Jade was sick. She didn’t know what kind of sick it was, but she was sick. Her whole body felt gross—it was like her bones were too slippery for her tendons to hold onto, and her stomach was swishing around her abominable cavity. Everything in the pelvic basin felt like it was full of rotting cotton balls, making everything the moldy fibers touched quiver and shake, and like it was full of hot coals.

It wasn’t even that time of the month.

She felt her heart was making its way down her throat and out of her mouth.

The room began to spin as she felt herself sliding off her cheap dorm bed and onto the cheap dorm floor.

Her eyes landed on something she missed. It had been a little shot glass he got her.

She felt shame and rage flood her.

So this is what it was. Heartbreak. She was heartbroken because her boyfriend of four years finally dumped her. He dumped her for some bitch that also wanted to be a doctor. Not ambitious enough, he told her; Jade just wasn’t going to help him with the lifestyle he wanted.

Help him. Like it was her job to help him with his life, but he wasn’t obligated to be there for her.

She forced herself onto her stomach. She snatched up the shot glass and chucked it at the wall, where it shattered, and its pieces landed in the trash. Uncontrolled, that’s what he also told her she was. Jade huffed. She almost wished she could have seen his face at that, but then that meant seeing him again, and she definitely didn’t want that.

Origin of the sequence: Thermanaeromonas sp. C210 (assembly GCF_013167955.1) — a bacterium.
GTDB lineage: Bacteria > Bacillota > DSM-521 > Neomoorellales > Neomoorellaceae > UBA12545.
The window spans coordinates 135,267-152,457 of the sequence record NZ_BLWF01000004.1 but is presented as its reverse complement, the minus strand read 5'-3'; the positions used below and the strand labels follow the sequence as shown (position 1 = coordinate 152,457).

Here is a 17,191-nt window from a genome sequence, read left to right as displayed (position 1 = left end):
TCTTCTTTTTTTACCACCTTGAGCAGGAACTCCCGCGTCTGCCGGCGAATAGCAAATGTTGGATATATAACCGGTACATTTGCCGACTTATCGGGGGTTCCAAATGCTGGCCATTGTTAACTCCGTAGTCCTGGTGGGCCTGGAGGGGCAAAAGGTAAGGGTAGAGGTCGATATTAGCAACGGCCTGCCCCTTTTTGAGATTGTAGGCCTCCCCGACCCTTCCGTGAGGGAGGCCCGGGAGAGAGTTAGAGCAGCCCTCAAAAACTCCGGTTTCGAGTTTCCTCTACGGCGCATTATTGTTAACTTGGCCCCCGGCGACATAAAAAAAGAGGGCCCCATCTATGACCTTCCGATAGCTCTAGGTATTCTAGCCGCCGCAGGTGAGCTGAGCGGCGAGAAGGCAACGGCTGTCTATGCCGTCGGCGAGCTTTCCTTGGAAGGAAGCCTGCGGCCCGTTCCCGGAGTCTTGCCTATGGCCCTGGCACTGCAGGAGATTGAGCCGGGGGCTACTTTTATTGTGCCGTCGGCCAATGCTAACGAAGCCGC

Written to “1994” by Slutever.

California [70]

He adjusted his rear-view mirror; it was like an elongated picture. He let out a sigh and started the ignition.

It was almost sunrise. He turned onto 101 and could see the signs telling him how far away San Francisco was. “Fuck you, San Francisco,” he said to himself, the toothpick bouncing with every syllable. “And fuck you too, Los Angeles, while we’re at it,” glancing at the rear-view mirror again.

Written (with much struggle) to “California” by Wild Light. The struggle was mostly because this was the third attempt, and I followed the rules–start when the song starts and end when it ends.

Sole Survivor [231]

She carried a piece of each of them with her. Asher’s scarf; Kaitlyn’s gloves; Mark’s heavy coat; all of it kept her warm. Each step weighed heavier than the last, but she had to keep going. If she was the last one, then it was all on her. Every sacrifice they had made, every bit of blood shed wouldn’t go to waste if she made it through the snow and to where she had to be.

They said it was impossible to undo what had happened; but what had happened had been deemed impossible.

So, clearly that meant she could undo it.

The wind picked up, sending cold specks of snow and ash at her. She pulled the collar up, covering up to just under her eyes. She could feel her lashes grow heavy from the snow.

And then she crested the hill and stared; it was bigger than she thought. Much, much bigger.

The glistening, green structure made its way to the sky, pulsating a menacing blue aura. A blood red cord of light writhed in its prison. As she stood, staring, little crimson orbs—no larger than her first—made their way to the structure. They passed through the glass-like substance as if it wasn’t there. With every orb, the tower seemed to grow.

She swallowed and moved on, feeling her heart start to beat with the pulsating light.

Written to “Sole Survivor” by Asia.

The War is Over [257]

Murray stared at the screen, watching the soldiers march home to triumphant trumpets and drumbeats. They were proud, strong men, and they had won because they were the good guys.

And then the credits started. Murray hated the credits. So he got up and turned the TV off with a loud click from the knob.

He turned and watched his mother and sisters dart about the house, the kitchen table overflowing with cakes and cookies and platters of all sorts of food; food his mother preferred he eat over the cakes and cookies. Murray wanted to sneak one, but he knew better of Myrtle was there; she was the fastest and sharpest of his sisters.